Anti Internet filtering rebels hit the streets

Protests planned across the country

Opponents to the government's Internet content filtering scheme will take to the streets in a series of protests planned in Australia's capital cities on December 13.

The protests, organised by members from activist groups including the Electronic Freedom Project and Digital Liberty Coalition, will be held at Sydney's Town Hall, Brisbane Square, Melbourne's State Library, Adelaide Parliament House, Perth's Stirling Gardens and at Tasmania's Parliament Lawns.

Participants have created Facebook groups and a YouTube video to rally support and direct activists to the events. Opposition and Greens senators have expressed interest in attending the protests.

The government initiative, funded as part of the government's $125.8 million cyber safety plan, will impose mandatory ISP-level Internet content filtering nation-wide, and will block Web pages detailed in two blacklists operated by the Australian Communications and Media Authority (ACMA).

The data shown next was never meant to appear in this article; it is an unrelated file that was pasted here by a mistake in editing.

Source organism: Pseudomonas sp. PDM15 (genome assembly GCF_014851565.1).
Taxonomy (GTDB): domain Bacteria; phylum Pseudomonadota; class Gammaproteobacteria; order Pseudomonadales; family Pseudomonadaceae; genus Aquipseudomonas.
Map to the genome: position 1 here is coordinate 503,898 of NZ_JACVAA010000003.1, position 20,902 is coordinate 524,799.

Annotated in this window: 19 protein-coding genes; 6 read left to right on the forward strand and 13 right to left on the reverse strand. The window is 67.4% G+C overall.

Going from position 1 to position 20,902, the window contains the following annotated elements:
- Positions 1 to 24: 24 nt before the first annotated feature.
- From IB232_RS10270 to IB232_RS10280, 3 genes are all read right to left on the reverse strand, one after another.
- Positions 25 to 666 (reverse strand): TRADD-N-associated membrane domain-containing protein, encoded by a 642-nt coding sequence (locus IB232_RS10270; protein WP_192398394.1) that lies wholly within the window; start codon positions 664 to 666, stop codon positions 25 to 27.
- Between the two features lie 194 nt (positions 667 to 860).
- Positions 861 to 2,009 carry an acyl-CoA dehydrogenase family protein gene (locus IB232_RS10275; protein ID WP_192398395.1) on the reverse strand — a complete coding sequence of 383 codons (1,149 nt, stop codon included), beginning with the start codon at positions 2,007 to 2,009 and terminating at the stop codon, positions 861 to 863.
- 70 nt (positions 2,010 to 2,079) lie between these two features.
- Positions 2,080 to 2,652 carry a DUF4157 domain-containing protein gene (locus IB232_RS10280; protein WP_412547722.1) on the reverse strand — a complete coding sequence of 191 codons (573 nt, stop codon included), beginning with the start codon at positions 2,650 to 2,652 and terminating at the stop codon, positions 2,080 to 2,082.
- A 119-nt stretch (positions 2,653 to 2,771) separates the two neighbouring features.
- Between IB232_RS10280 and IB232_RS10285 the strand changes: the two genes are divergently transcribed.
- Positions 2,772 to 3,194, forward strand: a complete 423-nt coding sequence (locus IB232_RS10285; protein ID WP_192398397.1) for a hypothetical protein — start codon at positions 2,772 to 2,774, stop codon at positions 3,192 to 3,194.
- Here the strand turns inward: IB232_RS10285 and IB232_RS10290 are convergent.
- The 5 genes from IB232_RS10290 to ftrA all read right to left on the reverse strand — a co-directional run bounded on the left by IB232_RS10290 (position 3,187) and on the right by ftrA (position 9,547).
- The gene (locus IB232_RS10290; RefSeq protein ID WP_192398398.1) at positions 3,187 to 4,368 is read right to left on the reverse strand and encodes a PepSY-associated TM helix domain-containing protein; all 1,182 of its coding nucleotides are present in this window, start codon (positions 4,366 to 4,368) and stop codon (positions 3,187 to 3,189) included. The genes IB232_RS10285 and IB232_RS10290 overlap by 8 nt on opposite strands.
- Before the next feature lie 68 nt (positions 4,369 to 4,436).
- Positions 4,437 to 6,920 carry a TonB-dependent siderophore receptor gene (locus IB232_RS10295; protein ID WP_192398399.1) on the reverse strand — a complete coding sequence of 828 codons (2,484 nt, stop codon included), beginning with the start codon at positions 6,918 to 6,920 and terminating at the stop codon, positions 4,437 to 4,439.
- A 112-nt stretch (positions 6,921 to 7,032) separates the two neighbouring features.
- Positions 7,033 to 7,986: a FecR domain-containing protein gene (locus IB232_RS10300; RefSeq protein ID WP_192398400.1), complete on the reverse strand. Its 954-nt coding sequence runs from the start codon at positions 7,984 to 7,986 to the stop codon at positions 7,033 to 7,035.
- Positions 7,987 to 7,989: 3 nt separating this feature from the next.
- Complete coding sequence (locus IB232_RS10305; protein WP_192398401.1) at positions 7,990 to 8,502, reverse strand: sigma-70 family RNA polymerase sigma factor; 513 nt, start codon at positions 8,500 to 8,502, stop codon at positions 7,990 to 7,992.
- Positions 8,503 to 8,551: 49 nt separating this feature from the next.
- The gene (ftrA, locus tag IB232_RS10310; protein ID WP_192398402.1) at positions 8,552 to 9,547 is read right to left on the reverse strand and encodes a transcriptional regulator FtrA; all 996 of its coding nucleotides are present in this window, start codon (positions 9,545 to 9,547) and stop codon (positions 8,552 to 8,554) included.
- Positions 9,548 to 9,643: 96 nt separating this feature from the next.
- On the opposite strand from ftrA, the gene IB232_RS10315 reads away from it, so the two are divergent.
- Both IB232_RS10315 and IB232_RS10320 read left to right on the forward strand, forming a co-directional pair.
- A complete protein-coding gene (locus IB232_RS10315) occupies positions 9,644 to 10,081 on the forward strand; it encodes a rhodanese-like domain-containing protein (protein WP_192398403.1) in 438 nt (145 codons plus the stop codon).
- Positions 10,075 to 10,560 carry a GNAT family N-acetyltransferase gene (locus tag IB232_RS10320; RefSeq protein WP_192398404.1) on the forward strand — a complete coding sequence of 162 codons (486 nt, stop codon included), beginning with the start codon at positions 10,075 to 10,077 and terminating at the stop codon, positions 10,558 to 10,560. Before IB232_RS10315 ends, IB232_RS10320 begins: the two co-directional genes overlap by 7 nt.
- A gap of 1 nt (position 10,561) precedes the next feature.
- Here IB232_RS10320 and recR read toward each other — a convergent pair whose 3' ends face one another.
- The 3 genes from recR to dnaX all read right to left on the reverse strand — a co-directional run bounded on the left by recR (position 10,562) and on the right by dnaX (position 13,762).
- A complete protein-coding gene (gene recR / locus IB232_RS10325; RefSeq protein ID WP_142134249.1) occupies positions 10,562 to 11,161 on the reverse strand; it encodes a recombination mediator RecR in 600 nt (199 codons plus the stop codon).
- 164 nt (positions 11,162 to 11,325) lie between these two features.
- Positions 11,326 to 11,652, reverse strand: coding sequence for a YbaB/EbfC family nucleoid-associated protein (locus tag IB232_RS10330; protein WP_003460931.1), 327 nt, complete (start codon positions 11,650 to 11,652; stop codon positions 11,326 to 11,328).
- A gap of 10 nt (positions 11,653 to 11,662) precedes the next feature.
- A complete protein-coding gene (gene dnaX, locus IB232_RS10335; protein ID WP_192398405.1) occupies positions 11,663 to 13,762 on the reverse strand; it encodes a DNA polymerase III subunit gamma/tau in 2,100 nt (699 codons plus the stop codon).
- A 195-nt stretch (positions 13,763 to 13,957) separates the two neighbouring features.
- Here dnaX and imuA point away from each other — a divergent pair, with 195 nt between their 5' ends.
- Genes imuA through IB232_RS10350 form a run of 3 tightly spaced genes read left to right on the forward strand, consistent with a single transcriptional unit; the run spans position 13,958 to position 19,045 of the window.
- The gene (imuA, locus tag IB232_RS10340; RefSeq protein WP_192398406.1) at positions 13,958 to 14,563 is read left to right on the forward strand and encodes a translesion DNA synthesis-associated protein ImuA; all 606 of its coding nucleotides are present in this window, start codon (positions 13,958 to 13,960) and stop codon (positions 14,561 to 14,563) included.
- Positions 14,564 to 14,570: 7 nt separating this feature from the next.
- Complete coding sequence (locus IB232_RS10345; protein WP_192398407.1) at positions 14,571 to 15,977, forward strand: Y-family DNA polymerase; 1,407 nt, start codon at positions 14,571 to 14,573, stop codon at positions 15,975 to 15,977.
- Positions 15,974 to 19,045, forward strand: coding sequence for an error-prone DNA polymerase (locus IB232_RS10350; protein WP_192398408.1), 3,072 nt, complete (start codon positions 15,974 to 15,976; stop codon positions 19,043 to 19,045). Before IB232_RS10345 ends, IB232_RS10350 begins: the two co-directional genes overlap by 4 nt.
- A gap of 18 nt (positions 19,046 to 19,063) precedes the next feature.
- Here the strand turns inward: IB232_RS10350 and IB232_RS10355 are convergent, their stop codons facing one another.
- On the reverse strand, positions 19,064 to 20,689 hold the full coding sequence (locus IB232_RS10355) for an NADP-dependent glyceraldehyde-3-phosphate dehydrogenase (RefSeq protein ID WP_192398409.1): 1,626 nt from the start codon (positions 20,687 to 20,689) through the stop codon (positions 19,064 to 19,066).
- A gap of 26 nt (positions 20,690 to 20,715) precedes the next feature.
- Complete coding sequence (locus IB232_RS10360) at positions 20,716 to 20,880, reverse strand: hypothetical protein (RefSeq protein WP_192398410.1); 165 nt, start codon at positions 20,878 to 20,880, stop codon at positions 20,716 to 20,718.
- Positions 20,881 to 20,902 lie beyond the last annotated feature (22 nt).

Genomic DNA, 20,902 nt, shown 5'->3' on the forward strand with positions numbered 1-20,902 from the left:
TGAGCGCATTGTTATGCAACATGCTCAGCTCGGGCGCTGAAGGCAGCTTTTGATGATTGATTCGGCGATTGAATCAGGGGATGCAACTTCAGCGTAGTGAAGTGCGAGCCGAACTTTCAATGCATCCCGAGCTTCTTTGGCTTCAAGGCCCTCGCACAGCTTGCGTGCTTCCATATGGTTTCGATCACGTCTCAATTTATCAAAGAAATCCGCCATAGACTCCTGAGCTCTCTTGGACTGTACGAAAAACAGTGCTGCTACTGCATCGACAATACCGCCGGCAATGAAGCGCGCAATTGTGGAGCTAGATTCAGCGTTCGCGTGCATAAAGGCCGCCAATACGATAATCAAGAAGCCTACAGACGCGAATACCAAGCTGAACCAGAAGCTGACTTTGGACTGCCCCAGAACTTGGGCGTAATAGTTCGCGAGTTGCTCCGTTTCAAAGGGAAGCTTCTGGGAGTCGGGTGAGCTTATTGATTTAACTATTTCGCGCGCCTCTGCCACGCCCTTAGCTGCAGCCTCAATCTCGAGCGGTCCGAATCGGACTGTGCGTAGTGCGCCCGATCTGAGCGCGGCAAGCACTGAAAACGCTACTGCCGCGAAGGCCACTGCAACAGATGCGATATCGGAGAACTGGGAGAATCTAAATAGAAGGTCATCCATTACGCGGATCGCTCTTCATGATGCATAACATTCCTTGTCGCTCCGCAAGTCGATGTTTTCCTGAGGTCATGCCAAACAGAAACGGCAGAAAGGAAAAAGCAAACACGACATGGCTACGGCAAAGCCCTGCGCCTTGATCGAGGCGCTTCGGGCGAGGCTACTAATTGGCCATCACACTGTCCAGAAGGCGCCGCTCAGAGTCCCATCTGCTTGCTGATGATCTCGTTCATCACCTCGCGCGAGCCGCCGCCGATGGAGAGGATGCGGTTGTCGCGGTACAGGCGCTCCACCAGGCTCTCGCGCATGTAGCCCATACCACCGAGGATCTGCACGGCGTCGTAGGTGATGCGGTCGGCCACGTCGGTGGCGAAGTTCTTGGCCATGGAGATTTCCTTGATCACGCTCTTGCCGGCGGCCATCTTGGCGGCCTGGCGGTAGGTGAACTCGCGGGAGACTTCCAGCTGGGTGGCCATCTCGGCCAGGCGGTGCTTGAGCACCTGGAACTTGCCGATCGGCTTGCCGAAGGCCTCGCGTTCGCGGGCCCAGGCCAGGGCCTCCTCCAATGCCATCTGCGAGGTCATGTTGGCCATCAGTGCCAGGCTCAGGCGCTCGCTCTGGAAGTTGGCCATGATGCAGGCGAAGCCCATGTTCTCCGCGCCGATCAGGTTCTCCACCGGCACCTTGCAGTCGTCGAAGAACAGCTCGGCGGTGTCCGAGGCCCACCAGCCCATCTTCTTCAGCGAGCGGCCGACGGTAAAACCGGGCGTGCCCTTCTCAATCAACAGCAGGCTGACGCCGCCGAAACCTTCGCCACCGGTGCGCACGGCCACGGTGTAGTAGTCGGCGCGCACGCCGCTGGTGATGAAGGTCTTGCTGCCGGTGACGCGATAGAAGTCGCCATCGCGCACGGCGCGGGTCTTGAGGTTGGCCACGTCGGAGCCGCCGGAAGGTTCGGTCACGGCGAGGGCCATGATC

Prescribed filtering technology, short-listed following a July trial, will be tested again by ISPs during the Christmas period.

A spokesperson from one of the country's largest ISPs, who requested anonymity, told Computerworld he expects the filters to fail because the prescribed filtering technology is unsuitable for most networks.

Sources privy to the pilot's EOI documents say the trial will be restricted to 12Mbps — a small fraction of ISP network connections — which they say will undermine the final test results.

Critics made similar comments after the filtering technology was tested last July against a simulated load of 30 users. They said even the most accurate filter, which returned a 94 percent accuracy rating, would incorrectly block up to 10,000 Web pages out of 1 million.

The trial is expected to use a blacklist of 10,000 banned Web pages, using the rumoured 1300-page blacklist held by the ACMA mixed with dummy data.

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Darren Pauli

Computerworld
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